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Everything You Need To Know About Raising Healthy Ducklings

Updated: Feb 15, 2020

Who doesn't love the little fluff balls that are ducklings? There isn't anything much cuter than a tiny duckling chirping away, but how do you care for these tiny fluff balls?

Items You Will Need

  • Container to contain the ducklings (we like the deeper kiddie pools and LOVE the puppy exercise pens)

  • Heat source (we still carefully use the red bulb heat lamps like for baby chicks)

  • Pine shavings

  • Water dish

  • Food dish

  • Feed (duck specific or NON-Medicated chick feed with 20-22% protein to start then 16-18% protein in a couple weeks)

  • Niacin supplement (brewers yeast or vitamin B complex injection)

  • Leafy greens (collard greens, dandelions, young grass shoots, etc)

  • Thermometer

Nice to haves

  • Feather duster for ducklings to snuggle under (acts like a mama duck)

  • Large, shallow dish to collect spilled water (we use a large, metal broiling pan)

  • Cookie cooling racks (used on top of the broiling pan to set water container on so spilled water collects in the pan and doesn't soak the bedding)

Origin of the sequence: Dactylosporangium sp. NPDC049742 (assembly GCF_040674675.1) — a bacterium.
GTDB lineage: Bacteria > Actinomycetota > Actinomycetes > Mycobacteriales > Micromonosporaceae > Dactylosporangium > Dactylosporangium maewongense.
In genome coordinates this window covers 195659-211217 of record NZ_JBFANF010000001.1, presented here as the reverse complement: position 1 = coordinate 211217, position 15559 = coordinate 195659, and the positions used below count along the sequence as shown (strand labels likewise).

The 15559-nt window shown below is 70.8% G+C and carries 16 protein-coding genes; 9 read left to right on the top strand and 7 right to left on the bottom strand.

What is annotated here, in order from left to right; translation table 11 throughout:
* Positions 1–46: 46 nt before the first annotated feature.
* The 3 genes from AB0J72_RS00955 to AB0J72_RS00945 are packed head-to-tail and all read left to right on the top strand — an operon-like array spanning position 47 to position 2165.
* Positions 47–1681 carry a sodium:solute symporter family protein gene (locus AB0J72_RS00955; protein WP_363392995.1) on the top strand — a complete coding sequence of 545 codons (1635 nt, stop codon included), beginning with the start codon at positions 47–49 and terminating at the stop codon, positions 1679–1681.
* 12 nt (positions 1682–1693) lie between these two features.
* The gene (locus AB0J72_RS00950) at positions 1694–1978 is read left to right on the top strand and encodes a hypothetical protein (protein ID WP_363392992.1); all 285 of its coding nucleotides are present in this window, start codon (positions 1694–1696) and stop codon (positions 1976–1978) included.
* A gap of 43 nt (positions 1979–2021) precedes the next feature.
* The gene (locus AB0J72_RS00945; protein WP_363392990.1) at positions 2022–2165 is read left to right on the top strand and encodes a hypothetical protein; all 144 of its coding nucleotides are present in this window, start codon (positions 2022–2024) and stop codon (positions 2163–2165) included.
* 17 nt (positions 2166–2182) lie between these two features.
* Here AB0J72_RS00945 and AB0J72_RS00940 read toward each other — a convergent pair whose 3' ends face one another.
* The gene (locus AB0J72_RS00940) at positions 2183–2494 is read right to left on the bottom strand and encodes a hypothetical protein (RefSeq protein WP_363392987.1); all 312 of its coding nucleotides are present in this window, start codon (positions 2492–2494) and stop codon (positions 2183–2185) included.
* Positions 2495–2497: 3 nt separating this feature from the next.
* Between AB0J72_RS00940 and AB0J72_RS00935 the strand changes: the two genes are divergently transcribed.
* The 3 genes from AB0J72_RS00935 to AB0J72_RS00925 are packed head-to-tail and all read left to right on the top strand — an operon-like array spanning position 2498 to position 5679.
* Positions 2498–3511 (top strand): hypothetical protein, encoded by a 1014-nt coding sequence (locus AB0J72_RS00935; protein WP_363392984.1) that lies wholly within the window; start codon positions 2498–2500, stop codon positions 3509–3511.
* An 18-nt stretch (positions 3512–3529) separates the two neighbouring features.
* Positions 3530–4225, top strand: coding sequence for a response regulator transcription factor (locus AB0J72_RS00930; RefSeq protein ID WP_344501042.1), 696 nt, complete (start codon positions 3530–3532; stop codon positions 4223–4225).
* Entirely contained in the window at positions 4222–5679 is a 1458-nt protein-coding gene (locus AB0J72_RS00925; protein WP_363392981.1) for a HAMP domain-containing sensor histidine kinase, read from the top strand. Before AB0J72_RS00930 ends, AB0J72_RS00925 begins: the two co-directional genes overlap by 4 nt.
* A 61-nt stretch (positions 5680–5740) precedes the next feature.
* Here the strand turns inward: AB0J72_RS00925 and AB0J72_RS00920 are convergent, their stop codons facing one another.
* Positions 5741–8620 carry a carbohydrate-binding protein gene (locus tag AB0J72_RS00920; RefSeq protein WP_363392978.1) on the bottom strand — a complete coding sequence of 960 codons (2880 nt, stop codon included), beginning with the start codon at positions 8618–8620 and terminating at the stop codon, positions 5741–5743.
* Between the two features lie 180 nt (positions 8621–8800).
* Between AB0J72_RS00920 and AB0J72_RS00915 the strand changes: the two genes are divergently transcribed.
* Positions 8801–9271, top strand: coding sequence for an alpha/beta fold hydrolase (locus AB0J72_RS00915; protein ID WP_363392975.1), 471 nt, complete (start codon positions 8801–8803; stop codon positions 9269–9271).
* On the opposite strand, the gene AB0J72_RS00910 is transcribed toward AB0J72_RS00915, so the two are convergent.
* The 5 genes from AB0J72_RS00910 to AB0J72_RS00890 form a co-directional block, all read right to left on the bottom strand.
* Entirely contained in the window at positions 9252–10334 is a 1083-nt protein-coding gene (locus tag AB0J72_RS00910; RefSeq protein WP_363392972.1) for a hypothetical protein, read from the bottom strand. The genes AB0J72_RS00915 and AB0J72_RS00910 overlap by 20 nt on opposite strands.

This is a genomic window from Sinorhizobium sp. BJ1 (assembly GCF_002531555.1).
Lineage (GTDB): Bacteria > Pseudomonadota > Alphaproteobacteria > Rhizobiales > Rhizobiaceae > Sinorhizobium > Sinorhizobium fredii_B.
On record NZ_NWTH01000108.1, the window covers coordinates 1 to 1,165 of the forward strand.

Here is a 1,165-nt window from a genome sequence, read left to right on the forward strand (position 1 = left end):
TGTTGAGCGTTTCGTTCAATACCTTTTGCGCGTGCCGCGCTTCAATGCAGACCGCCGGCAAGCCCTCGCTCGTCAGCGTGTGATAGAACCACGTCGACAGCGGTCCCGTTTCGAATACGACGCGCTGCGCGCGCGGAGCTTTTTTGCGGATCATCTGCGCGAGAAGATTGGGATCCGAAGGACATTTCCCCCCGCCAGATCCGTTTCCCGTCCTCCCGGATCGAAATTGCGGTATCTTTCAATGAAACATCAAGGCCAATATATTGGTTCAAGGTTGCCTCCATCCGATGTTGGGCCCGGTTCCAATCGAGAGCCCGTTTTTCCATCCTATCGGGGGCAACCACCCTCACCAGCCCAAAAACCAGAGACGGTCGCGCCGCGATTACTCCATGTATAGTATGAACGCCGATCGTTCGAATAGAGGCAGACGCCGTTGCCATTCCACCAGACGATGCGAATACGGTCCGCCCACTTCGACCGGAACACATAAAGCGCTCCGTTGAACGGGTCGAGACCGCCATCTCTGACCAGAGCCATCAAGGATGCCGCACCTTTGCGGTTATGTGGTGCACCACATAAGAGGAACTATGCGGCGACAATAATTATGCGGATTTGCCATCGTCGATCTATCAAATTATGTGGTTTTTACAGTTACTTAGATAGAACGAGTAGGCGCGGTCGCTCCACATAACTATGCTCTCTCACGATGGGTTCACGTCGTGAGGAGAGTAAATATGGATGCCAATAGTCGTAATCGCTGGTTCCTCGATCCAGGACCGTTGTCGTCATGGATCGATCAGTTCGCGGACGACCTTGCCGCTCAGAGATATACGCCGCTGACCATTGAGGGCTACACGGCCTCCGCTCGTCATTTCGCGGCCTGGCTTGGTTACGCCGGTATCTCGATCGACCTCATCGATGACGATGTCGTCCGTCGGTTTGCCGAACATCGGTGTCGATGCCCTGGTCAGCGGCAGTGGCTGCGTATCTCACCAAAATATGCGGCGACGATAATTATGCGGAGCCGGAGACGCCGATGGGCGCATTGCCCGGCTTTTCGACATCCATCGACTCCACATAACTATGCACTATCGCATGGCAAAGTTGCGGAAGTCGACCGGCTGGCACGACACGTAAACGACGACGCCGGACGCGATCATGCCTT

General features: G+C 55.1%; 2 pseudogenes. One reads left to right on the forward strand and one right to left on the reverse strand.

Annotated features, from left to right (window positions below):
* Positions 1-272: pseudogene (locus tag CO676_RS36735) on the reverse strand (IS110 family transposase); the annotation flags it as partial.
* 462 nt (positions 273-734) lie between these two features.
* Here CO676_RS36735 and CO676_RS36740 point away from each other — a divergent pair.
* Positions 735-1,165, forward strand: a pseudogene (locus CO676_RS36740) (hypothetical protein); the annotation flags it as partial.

• Painters tray for taking short, supervised swims in

Housing Arrangements

We like using the deeper, plastic kiddie pools and LOVE the dog exercise pens with a tarp underneath to contain our ducklings. If using an exercise pen, you will need to secure hardware cloth (we like the plastic stuff at Home Depot or Lowes) with zip ties to the outside of the pen in order to keep those tiny ducklings in as they fit through the bars. We like to use a tarp which is big enough to partially fold up the sides of the dog pen as it helps contain the shavings and any spilled water and makes clean up a total breeze!

Set up your exercise pen or kiddie pool in an area where they ducklings will be out of drafts and the weather. We use our garage and if there's room, we've used a corner of our duck house before with good results. Put your heat lamp at one end with the thermometer under it at ground level. Spread out shavings all across the bottom on the brooder you're using. They don't need to be too deep, but deep enough that the ducklings aren't slipping on the plastic tarp or kiddie pool bottom. Ducks don't do well on slippery surfaces as babies and the constant slick surface can lead to a leg deformity called Spraddle Leg.

Example of chick waterer on the cookie cooling rack on top of the broiler pan. Egg cartons make a great first feeder for the ducklings until they are about 2 weeks old when we put their food into a bowl.

For water, we start the first week or so with your typical chick waterer. By the second week, the ducklings are big enough to start using a plastic milk carton with some holes cut in the side so they can stick their heads in to drink, but not get their entire bodies in. Ducks need to be able to completely submerge their heads in water to keep their nasal passages clean and moist. Ducks NEED water in order to eat and can easily choke without water. NEVER feed a duck without access to water.